Let us not pass over the concept of "passive terrorism" itself. What is that?
An old US State Department definition held that terrorism was the use of violence for political means. Usage suggests that there have been other, unspoken modifiers involved. So, for instance, government use of violence is not usually called terrorism because governments are regarded as lawful coercers. Conversely, to call an action to task as "state terrorism" might suggest illegitimacy on the part of the state or of states in general.
Now, it seems to be a commonplace of Western discourse that violence is legitimate if it is against terrorists, sort of like it used to be legitimate if it were against communists or Jews. To whatever extent that sort of rhetoric is allowed to stand, any expansion in the notion of "terrorist" means an increase in the range of people towards whom violence is considered legitimate.
Now, what do we understand from this term "passive terrorism"? The terrorist is a terrorist, of course. But this terrorist is passive: this terrorist does not wield the violence, only fail to prevent it. Of course, if any act of terrorism actually occurs, whatever we might hold that to mean, everyone fails to prevent it. By this trick the presumed legitimacy of violence is extended ad infinitum.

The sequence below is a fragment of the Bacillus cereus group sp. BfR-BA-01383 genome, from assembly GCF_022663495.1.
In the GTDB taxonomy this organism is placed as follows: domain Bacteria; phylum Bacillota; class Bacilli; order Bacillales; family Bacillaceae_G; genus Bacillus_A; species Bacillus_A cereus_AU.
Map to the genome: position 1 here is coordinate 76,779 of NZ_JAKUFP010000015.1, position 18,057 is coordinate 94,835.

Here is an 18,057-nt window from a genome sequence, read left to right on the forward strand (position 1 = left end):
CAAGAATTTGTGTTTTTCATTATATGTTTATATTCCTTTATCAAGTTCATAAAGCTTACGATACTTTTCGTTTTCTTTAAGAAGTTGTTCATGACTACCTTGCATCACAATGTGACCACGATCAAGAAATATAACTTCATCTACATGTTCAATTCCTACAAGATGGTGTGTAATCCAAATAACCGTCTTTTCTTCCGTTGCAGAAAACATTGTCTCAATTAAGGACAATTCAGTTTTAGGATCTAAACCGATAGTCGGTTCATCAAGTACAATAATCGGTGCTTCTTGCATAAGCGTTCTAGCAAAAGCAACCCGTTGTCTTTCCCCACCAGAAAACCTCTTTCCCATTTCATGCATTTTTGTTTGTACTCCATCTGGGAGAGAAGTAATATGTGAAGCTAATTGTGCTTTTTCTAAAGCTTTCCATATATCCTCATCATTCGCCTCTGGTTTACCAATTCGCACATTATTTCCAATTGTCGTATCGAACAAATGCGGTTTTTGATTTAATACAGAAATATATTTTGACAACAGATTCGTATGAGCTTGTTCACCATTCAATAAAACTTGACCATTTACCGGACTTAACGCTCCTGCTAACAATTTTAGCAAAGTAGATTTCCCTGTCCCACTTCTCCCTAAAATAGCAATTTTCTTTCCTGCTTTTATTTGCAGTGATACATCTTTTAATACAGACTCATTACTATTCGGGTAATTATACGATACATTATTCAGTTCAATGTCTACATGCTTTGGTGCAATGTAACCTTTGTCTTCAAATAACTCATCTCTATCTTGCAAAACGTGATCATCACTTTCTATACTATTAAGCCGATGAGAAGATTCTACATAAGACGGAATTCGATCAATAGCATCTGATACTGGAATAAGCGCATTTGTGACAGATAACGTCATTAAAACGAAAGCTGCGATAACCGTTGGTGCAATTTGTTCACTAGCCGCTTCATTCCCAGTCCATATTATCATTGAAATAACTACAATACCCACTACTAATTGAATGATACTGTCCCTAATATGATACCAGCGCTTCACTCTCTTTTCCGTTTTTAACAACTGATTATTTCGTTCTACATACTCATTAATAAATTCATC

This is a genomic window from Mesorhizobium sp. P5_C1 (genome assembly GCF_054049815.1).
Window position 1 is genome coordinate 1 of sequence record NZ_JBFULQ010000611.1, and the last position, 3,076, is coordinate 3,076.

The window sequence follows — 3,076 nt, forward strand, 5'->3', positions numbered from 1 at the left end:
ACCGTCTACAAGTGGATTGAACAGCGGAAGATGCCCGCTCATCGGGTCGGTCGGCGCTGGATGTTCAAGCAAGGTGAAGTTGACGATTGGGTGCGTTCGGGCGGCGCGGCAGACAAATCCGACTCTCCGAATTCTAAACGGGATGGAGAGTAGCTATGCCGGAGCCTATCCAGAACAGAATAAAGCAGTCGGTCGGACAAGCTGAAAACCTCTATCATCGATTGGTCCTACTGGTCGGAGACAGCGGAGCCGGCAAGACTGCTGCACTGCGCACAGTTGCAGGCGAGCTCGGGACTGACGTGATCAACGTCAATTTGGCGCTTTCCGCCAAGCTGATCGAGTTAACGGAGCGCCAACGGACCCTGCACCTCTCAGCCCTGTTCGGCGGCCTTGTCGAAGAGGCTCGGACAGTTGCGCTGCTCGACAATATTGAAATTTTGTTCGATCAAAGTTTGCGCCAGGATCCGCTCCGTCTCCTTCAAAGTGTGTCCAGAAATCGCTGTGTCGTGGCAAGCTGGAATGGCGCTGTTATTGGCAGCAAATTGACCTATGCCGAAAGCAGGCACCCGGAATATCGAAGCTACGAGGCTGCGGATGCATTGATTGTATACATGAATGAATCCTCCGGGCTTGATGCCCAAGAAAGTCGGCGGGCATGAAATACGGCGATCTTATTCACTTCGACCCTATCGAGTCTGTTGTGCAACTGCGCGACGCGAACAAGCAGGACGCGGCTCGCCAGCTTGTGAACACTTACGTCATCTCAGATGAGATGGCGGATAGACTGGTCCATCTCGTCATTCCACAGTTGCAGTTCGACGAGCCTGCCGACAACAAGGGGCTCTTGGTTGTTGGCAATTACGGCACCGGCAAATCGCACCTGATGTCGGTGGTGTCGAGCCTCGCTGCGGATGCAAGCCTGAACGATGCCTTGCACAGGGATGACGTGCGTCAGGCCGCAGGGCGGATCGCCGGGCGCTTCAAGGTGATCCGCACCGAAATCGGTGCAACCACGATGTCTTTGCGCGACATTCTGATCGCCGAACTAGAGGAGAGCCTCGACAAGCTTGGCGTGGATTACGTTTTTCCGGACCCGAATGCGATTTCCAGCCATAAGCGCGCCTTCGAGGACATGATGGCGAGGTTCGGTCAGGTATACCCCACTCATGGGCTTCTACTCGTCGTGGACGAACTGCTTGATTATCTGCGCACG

In practice, such accusations are only useful if a distinction can be made, but that is simply a matter of determining any prejudicial category, with no necessary relationship to any sort of causality. So, if I decide that "Muslims should stop terrorism," then that may be asserted, however absurdly, without any real check for a relationship between "Muslim" and "terrorist."
In this particular case, of course, the US wishes to legitimize the violence that it uses against women and children as well as against men.